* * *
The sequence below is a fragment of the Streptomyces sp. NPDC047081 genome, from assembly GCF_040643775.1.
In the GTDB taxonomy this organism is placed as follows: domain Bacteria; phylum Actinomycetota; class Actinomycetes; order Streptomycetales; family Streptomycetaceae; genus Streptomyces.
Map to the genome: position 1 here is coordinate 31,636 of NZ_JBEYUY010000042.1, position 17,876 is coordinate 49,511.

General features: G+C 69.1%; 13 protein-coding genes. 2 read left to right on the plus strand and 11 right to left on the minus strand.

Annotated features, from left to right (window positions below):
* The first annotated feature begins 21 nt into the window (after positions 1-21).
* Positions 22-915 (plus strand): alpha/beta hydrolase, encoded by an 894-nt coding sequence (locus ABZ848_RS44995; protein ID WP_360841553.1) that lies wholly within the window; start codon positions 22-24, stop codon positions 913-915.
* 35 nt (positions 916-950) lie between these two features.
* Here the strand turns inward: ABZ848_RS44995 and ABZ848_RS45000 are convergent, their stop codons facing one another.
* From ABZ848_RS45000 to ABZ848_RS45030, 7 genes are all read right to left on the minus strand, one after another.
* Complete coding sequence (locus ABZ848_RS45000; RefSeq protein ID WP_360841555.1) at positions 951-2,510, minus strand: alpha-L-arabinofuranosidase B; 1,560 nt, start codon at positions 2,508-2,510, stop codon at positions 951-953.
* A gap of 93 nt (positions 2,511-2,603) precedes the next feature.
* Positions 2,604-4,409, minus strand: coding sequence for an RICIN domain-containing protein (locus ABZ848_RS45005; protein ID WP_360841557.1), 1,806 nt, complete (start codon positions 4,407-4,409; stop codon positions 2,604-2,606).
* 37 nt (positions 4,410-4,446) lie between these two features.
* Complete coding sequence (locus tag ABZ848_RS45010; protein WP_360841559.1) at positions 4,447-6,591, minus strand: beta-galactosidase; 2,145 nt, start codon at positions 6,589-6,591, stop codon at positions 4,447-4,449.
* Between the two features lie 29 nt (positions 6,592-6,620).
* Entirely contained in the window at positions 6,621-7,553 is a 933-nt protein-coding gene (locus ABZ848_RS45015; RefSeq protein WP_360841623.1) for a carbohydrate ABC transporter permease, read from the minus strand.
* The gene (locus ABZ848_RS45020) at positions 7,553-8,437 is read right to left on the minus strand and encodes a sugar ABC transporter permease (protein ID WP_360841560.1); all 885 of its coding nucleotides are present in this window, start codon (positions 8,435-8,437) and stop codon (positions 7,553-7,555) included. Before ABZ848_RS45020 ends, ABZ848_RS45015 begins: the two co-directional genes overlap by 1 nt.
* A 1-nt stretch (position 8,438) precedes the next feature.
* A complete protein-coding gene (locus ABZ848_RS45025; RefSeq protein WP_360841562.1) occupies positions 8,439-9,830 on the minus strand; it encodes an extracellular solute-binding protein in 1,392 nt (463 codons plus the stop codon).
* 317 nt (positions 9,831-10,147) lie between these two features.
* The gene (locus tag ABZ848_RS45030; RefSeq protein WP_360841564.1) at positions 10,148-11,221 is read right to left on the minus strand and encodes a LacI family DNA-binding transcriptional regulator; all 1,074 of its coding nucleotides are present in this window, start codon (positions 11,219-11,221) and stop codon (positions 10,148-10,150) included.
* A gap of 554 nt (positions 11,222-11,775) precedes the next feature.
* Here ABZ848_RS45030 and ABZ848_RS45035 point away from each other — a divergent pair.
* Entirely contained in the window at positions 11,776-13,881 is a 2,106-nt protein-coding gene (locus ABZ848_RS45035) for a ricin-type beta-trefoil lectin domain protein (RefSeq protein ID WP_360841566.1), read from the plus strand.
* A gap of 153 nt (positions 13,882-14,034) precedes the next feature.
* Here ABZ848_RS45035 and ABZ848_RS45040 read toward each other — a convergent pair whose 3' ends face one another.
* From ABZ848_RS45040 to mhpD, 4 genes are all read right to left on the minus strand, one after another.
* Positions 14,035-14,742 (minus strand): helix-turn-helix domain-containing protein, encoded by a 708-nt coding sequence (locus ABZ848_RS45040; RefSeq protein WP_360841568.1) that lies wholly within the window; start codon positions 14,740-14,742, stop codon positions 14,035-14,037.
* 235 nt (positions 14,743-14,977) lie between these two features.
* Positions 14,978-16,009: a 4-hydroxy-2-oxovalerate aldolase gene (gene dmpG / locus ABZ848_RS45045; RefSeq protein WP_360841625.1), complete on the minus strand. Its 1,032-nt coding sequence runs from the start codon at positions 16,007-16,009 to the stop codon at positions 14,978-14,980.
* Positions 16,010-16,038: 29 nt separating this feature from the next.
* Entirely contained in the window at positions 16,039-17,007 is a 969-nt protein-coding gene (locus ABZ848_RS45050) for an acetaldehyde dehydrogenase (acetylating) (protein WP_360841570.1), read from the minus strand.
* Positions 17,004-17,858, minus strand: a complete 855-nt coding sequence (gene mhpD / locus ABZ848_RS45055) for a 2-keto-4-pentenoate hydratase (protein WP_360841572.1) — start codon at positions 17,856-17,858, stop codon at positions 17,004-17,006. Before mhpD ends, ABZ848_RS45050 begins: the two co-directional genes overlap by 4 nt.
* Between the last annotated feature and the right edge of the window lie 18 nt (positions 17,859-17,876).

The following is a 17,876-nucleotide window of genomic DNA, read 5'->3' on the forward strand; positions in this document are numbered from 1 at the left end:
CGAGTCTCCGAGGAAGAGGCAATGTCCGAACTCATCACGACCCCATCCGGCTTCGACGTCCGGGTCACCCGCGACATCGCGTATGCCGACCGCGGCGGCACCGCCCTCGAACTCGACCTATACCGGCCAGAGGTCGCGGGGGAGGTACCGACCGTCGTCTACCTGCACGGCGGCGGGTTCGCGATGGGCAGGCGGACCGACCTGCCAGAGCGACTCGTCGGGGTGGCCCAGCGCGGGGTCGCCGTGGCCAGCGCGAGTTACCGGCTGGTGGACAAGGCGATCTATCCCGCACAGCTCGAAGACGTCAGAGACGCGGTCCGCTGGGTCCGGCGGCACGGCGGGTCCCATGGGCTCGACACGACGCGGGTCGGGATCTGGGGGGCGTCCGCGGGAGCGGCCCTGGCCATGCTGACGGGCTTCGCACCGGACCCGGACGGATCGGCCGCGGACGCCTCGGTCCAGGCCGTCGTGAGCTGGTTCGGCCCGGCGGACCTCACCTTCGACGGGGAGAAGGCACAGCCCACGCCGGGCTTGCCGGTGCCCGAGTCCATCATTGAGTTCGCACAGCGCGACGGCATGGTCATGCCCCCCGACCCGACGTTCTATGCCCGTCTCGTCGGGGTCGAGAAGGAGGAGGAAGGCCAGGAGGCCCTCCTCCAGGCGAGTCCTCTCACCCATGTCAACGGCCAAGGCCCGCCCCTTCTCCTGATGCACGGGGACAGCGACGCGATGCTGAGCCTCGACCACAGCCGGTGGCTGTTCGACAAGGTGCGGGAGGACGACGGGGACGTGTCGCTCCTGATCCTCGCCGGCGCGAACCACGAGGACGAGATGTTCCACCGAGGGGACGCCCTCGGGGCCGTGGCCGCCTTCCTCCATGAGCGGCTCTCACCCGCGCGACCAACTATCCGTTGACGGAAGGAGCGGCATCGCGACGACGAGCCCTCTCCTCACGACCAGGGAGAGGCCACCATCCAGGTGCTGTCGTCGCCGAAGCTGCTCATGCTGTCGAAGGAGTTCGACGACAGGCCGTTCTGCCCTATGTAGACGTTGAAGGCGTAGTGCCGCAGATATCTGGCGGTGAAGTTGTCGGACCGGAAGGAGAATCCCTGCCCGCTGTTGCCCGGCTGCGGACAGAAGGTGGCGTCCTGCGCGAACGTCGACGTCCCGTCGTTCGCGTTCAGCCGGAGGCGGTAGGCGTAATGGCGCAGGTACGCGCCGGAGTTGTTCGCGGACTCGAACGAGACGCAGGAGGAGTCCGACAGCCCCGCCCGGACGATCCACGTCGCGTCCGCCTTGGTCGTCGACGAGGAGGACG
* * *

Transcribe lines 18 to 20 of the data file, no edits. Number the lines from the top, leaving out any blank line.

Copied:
* The gene (locus ABZ848_RS45020) at positions 7,553-8,437 is read right to left on the minus strand and encodes a sugar ABC transporter permease (protein ID WP_360841560.1); all 885 of its coding nucleotides are present in this window, start codon (positions 8,435-8,437) and stop codon (positions 7,553-7,555) included. Before ABZ848_RS45020 ends, ABZ848_RS45015 begins: the two co-directional genes overlap by 1 nt.
* A 1-nt stretch (position 8,438) precedes the next feature.
* A complete protein-coding gene (locus ABZ848_RS45025; RefSeq protein WP_360841562.1) occupies positions 8,439-9,830 on the minus strand; it encodes an extracellular solute-binding protein in 1,392 nt (463 codons plus the stop codon).